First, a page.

I really am hoping that you and your husband get new jobs ASAP.

  4. Cheryl,
    I think the fact that your perspective is so good, you will ultimately be very successful.
    Sounds like you have a lot of great plans under way and I will tell you, a great way to save $$$ that i use is making natural foods. (nothing prepackaged) It’s so much cheaper to make homemade cookies than it is to buy a bag of Chips Ahoy, etc….

    praying you have much success in your job hunts :)

  5. I lost my job during maternity leave with my twins. I’m now at home with them while I finish some schooling (my husband is, for the time, still employed). My 4 year old son has gone from 5 days of preschool down to 2 half days to make ends meet.
    We do a lot of free/cheep outings: play at the indoor playground in the mall, take trips to different parks, the library, trade movies with friends…lots of ways to be creative.
    We now plan meals and make our food at home 95% of the time – a huge savings. There are lots of ways to cut corners without making big life changes.
    We explain to our 4 year old “Everyone has to make choices on what to spend their money on…we’re choosing something else (insert something fun and relevant to him)”…when explaining why he can’t have a “treat”.
    Like you said, it’s a good way to live and probably one we should have been doing for a long time.
    Best of luck to you in your search! Let us know how it goes!

  6. Cheryl–I’m sorry to hear that your family is dealing with the financial stress of being out of work, although I am impressed with how positively you are approaching the issues.

    Couple of thoughts while we’re talking about saving money:
    Krissy talked about planning meals–also making twice as much and freezing some!
    Free activiites at libraries etc.. are fantastic

    Here’s hoping you find the job market improving quickly!

  7. I’m also going to be losing my job soon – but my husband and I don’t have children yet, so I think that will lessen the financial stress. Like you, if I have to get a job that just pays the bills (even if it’s waiting tables) that’s what I’ll do. Hopefully my recently finished MBA will open up some doors for me, but I”m being realistic too.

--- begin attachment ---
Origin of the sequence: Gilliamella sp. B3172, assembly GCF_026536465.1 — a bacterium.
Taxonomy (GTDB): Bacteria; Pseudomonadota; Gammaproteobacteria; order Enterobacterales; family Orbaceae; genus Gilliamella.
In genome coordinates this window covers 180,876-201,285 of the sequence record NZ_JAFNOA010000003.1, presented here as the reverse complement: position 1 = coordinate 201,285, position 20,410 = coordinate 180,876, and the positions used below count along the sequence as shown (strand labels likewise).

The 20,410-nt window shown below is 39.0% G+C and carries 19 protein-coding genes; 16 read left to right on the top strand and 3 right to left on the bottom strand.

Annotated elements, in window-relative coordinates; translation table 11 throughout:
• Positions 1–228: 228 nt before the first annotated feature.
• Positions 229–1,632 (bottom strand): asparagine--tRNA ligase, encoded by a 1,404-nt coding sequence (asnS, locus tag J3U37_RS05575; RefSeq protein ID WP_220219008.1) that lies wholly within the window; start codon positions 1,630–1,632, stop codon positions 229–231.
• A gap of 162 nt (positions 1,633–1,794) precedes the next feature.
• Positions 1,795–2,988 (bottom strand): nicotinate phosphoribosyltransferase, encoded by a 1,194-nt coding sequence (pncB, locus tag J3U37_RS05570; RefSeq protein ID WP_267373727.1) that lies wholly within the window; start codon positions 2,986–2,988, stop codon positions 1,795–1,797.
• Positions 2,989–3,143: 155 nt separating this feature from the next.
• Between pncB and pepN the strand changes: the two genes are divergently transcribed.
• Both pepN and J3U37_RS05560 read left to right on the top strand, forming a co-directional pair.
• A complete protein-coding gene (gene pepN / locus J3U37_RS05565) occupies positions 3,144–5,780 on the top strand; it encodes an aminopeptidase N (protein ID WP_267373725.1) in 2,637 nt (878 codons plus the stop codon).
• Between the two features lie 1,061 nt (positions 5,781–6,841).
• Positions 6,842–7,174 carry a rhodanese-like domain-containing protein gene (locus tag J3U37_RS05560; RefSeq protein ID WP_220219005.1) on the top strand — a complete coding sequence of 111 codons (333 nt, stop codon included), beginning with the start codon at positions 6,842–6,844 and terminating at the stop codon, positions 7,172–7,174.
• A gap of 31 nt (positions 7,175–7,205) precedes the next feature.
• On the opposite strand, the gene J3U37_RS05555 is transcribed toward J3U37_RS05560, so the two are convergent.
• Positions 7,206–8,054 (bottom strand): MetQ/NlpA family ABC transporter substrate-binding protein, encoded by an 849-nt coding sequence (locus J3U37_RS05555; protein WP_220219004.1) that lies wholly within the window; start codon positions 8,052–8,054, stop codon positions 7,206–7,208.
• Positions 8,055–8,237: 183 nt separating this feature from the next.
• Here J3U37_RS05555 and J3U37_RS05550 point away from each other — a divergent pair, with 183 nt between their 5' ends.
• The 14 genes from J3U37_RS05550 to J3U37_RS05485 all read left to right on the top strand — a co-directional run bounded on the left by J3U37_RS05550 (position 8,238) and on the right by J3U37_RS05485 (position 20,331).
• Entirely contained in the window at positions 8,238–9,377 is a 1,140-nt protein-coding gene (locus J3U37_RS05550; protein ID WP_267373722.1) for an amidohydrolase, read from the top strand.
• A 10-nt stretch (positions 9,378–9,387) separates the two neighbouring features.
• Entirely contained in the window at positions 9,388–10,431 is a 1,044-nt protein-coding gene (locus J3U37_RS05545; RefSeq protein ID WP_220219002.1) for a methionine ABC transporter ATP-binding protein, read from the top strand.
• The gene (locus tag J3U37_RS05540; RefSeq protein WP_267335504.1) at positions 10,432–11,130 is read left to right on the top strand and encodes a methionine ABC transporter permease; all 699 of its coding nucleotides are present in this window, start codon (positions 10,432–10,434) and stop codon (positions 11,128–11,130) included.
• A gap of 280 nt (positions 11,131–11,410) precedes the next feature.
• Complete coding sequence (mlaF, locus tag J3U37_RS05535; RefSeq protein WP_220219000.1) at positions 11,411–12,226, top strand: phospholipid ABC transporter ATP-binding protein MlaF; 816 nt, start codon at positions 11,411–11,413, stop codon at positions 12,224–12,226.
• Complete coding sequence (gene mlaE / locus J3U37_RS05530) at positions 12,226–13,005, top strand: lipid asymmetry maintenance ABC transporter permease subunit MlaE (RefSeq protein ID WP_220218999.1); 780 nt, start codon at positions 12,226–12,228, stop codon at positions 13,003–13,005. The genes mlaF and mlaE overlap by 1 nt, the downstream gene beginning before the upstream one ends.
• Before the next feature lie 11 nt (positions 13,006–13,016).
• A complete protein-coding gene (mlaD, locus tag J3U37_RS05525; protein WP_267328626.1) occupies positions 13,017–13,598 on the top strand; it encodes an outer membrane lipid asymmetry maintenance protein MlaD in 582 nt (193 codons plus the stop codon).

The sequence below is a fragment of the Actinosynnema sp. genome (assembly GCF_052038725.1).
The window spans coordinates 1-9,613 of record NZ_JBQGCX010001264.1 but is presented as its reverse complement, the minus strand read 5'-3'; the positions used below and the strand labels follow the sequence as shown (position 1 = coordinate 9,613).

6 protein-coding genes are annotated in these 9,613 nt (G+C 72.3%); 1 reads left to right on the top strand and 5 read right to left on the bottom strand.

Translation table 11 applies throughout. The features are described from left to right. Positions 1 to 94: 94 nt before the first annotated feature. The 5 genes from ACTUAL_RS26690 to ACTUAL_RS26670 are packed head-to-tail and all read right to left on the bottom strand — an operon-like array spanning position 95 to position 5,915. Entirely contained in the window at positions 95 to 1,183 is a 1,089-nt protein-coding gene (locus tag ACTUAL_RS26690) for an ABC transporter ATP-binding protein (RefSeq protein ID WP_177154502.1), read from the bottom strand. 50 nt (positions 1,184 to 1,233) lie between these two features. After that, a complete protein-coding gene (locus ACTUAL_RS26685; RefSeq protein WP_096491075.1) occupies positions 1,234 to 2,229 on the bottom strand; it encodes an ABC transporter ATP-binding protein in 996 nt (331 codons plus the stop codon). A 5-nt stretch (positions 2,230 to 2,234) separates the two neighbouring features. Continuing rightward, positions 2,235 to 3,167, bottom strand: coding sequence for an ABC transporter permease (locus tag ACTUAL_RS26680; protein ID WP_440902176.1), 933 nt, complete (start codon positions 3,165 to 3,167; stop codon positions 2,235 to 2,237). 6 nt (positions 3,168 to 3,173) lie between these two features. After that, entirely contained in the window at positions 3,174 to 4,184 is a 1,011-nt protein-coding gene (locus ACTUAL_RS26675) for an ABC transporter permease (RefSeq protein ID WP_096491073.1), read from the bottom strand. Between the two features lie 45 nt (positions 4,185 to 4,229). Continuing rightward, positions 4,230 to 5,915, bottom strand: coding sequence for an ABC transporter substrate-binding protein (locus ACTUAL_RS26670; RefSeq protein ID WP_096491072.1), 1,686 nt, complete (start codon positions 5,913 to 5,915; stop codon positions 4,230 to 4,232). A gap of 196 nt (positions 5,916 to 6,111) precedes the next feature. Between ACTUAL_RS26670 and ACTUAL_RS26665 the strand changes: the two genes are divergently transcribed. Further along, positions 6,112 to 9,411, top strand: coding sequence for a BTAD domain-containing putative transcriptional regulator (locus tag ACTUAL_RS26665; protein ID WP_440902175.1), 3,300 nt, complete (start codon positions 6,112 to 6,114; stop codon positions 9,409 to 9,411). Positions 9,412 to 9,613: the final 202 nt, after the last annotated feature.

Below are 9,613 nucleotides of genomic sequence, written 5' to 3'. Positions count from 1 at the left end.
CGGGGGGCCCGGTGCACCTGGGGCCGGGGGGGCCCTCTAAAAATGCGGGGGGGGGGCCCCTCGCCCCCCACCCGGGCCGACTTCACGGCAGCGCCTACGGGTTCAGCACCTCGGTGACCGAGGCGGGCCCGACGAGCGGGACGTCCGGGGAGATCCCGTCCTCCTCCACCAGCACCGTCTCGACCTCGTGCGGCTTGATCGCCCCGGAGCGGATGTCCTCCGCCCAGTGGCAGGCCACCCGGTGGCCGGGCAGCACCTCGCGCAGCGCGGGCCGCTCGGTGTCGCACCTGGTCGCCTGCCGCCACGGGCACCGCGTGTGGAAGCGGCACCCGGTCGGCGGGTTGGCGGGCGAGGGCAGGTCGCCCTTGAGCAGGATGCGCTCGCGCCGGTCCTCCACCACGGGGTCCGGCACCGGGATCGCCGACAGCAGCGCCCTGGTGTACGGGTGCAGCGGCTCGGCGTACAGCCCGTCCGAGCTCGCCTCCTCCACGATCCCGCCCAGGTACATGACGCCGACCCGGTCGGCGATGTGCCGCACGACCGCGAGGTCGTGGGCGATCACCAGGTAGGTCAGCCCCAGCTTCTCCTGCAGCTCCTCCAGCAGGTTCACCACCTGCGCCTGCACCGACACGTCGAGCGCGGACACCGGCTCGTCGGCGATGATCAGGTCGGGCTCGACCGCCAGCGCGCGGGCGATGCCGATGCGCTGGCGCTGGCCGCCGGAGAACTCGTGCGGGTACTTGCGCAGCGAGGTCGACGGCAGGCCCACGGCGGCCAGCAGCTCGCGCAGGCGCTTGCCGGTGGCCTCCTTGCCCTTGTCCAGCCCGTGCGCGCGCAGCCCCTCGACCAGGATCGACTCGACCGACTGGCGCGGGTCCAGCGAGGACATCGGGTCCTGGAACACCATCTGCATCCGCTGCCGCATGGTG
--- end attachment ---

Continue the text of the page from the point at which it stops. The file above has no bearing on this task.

:) Becky aka StinkyLemsky

  8. I’m sorry to hear that you’ve both been forced back on the job market, but what an inspiring attitude you have! I’m so thankful that my husband, in-laws and I all work for the government and have comparative longevity in our positions. It’s a scary time.

    Although our finances haven’t been touched, we have begun to be more responsible. We recently starting working with a financial planner and got our affairs in order. As a result of deciding to eat healthier, our grocery bill has dropped significantly and eating out has practically ceased.

    I haven’t done a good job of teaching our kids about frugality, though. Your post inspires me to think about how 2-year-olds can learn about prioritization in some sense other than time management. I know they’re mature enough for simple stuff.

  9. I just went through this.

    I am on mat leave right now and our twin boys are 1 year old as of January 29th. We get a year off in Canada so I was 10 months in to my mat leave when my husband lost his job mid-November. So there we were, right before Christmas and leading up to the boys’ first birthday, not to mention the fact that we were set to move house on January 8th! Probably one of the most expensive times in our lives and all of a sudden neither of us was getting a full time salary. Talk about stress!

    The happy pictures of the boys’ first Christmas and birthdays are tinged with a look of what can only be described as fear on my face and my husband’s face. We had no idea what would happen but had to believe that a job for my husband was right around the corner. Even though it had been 6 weeks already without so much as an interview.

    The good news is that the “drought” is due to end this coming week when I go back to work and my husband starts his new job. We will go from a 1/2 income family (my mat leave paid 55% of my full pay) to a 2 income family again.

    Though the time was stressful, we are very proud that we made it through and managed to smile and laugh with our boys every day. We did our best to remain optimistic as we celebrated important days with our boys and moved in to a house we could no longer afford. We knew that a job was out there for my husband, he just had to find it.

    And one of the good things about having twins, or having any children is that you are forced to go about your daily life as though all is well because stuff has to get done! I was happy to have our boys to distract me every day from the reality of our situation.

    I wish you every success in this “bump” in the road. Keep telling yourself “it is temporary”. And be there for your husband if his self-esteem takes a hit as my husband’s did.

    Thinking of you.


  10. WOW! You all are a remarkable lot! Thank you so much for the tips, empathy and encouragement…I’m going to share your thoughts with our Double Daddy.

    May we ALL find our needs met and a wealth of happiness in the coming year — and beyond!